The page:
Stagflation - BetaShares

Stagflation

BY David Bassanese | 13 September 2021
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Global markets

U.S. stocks sagged last week – absent any clear trigger – reflecting general concerns with a combination of weakening growth due to delta, but also persistent pricing pressures due to lingering supply bottlenecks, or what some are already over-excitedly suggesting is a return to ‘stagflation’.

To be sure, the Fed’s Beige Book review on the economy did note a modest downshift in activity during August with fewer people travelling and eating out as delta cases mount. At the same time, business also reported cost pressures and difficulty in attracting staff. Add to the mix Friday’s report of another solid gain in producer prices during August, and general commentary from Fed speakers suggesting most are still keen to announce a tapering in bond purchases by year-end despite short-run delta uncertainties. At this stage it now seems quite likely the Fed will announce (and likely begin) tapering at the November policy meeting, though it could announce a November start to reduced bond buying as early as next week’s policy meeting (thereby giving the market plenty of advance notice).

Indeed, it was notable that bond yields edged up last week despite the weakness in stocks. The $US also firmed, while gold sank. That said, also notable last week was strength in Asian equities, perhaps on the view that the delta impact on regional growth is starting to wane, but also on Friday reports of a potential thawing in U.S.-China trade tensions.

The global highlight this week will be Tuesday’s U.S. consumer price index report, which is expected to show a gain in core prices of 0.3%, with annual growth slowing to 4.2% from 4.3%. Any upward surprise could hurt sentiment given market nervousness of just how ‘transitory’ high US inflation will prove to be. Also of note will be the extent of any bounce back in Friday’s consumer sentiment report, given it took a tumble in August on delta concerns. China on Tuesday also releases its monthly reports on retail spending and industrial production, which I expect to confirm slower growth due to delta-related concerns.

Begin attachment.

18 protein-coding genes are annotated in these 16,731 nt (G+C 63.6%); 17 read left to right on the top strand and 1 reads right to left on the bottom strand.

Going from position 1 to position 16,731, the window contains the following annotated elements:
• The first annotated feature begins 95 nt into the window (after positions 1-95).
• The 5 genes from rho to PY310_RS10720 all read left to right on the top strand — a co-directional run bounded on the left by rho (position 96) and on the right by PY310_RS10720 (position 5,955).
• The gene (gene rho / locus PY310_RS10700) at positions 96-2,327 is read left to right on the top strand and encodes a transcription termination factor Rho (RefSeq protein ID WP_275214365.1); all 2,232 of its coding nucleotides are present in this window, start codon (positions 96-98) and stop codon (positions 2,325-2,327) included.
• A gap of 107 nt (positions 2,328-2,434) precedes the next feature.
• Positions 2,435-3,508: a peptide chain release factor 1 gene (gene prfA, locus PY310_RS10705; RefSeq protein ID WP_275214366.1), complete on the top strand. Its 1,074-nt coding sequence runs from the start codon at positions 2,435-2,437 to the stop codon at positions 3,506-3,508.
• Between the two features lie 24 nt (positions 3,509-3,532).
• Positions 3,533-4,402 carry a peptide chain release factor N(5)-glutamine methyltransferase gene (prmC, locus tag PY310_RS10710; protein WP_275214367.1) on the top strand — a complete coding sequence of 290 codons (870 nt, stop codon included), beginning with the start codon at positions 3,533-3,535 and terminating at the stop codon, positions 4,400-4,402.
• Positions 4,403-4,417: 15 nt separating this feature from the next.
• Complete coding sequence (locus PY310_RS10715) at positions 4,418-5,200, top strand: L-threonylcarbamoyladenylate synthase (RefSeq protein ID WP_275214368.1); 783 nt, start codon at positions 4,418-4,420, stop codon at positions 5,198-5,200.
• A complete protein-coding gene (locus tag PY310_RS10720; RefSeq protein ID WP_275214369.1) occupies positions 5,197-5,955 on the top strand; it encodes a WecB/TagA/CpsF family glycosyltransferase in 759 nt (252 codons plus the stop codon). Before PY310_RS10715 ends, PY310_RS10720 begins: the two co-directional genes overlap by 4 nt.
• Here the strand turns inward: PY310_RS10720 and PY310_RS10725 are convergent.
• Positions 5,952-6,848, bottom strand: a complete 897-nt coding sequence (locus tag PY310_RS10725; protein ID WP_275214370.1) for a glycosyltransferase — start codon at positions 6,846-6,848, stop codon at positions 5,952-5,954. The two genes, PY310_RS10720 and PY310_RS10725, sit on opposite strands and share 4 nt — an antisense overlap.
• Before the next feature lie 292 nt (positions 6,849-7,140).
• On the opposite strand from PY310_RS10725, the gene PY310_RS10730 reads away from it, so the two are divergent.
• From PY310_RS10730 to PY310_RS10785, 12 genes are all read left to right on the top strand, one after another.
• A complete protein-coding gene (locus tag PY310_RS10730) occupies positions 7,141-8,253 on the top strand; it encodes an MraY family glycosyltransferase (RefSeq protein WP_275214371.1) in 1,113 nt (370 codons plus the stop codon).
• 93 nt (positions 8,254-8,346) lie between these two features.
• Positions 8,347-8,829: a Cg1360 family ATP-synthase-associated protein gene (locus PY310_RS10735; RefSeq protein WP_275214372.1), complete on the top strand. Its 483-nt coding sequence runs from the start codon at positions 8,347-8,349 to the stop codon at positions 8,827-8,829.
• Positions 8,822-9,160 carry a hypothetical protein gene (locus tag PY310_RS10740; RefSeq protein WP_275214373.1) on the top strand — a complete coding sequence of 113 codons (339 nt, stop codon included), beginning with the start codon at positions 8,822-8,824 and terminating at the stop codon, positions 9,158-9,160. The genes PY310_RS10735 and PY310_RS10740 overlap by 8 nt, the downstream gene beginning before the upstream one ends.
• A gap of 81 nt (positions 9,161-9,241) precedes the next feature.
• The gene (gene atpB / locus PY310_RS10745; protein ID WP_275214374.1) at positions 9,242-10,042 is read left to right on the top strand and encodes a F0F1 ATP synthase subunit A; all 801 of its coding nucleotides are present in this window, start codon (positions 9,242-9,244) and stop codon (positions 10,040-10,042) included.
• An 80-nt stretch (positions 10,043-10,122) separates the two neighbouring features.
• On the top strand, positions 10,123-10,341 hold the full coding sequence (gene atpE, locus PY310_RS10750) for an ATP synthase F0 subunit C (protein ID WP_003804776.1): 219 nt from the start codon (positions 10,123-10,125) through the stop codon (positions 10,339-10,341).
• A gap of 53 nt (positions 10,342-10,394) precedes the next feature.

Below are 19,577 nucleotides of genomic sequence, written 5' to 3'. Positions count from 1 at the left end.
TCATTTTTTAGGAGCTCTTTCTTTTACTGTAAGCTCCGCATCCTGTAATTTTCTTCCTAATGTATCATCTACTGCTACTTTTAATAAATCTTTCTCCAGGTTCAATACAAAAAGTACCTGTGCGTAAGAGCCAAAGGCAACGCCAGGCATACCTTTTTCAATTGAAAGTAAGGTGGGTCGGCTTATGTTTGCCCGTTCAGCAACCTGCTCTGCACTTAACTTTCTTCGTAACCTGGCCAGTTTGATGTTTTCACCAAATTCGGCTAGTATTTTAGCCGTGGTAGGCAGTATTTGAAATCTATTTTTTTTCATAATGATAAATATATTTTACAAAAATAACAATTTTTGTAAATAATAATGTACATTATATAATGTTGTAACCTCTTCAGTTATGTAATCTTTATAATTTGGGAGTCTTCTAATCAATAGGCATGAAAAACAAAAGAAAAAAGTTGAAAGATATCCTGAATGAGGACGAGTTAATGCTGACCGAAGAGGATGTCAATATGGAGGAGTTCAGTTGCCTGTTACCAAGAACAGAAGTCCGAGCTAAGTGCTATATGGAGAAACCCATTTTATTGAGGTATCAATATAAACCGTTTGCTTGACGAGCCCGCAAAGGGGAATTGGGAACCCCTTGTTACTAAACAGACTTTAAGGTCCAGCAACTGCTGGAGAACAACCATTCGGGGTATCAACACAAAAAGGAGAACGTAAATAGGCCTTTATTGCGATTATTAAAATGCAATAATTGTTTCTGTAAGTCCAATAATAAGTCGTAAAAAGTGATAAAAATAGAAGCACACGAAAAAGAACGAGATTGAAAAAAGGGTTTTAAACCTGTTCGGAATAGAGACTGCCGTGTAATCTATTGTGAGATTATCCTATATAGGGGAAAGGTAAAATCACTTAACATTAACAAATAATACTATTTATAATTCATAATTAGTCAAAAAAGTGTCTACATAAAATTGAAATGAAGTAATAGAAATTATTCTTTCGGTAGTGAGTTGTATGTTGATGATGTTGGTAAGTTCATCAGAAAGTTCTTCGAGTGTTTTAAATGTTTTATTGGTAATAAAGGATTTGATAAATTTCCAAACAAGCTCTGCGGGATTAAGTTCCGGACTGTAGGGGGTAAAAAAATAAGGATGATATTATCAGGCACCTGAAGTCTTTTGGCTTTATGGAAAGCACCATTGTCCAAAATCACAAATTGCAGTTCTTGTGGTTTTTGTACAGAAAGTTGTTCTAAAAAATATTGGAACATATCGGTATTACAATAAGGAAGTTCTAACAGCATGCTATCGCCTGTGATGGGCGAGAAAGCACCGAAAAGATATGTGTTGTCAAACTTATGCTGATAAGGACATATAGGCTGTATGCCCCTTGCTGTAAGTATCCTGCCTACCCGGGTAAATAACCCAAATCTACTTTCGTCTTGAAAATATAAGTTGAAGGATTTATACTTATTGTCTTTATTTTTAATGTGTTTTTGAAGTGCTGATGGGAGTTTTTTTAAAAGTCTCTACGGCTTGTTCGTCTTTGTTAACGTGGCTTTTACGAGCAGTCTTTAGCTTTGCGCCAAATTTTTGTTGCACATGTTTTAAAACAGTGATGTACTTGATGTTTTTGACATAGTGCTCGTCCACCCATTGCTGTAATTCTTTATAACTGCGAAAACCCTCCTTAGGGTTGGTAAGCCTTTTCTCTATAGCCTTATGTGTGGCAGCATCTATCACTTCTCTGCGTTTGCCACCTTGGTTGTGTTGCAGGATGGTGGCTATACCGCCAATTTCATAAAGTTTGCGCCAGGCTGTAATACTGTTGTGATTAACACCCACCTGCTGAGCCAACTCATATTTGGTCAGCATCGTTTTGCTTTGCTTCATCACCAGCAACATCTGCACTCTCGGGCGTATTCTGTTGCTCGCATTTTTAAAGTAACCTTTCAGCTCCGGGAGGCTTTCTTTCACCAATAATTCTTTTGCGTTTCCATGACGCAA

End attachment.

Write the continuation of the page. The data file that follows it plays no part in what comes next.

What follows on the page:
Australian market

A firmer $US and resumed weakness in iron-ore prices saw the $A fall back a little last week, while local stocks also followed Wall Street lower. The RBA’s policy meeting gave mixed signals with regard to stimulus: while the Bank did not postpone its planned tapering in weekly bond purchases from $5b to $4b (as I expected), it did extend the period before it considers a potential further reduction in bond buying from two months (November) to five months (February). Either way, the RBA still seems confident growth will bounce back smartly once NSW/VIC lockdowns are phased down (I know at least one fully vaccinated economist keen to spend a bit more in a few Sydney pubs and restaurants, not to mention seeing a barber!)

Among equity sectors, the weakness in iron-ore prices has hurt resource stocks in recent weeks, with financials and technology fairing better.

The local data highlight this week will be Thursday’s employment report, which is expected to show a 70k lockdown-related slump in employment during August. Although shocking, this should come as little surprise to the market.

Have a great week!

 

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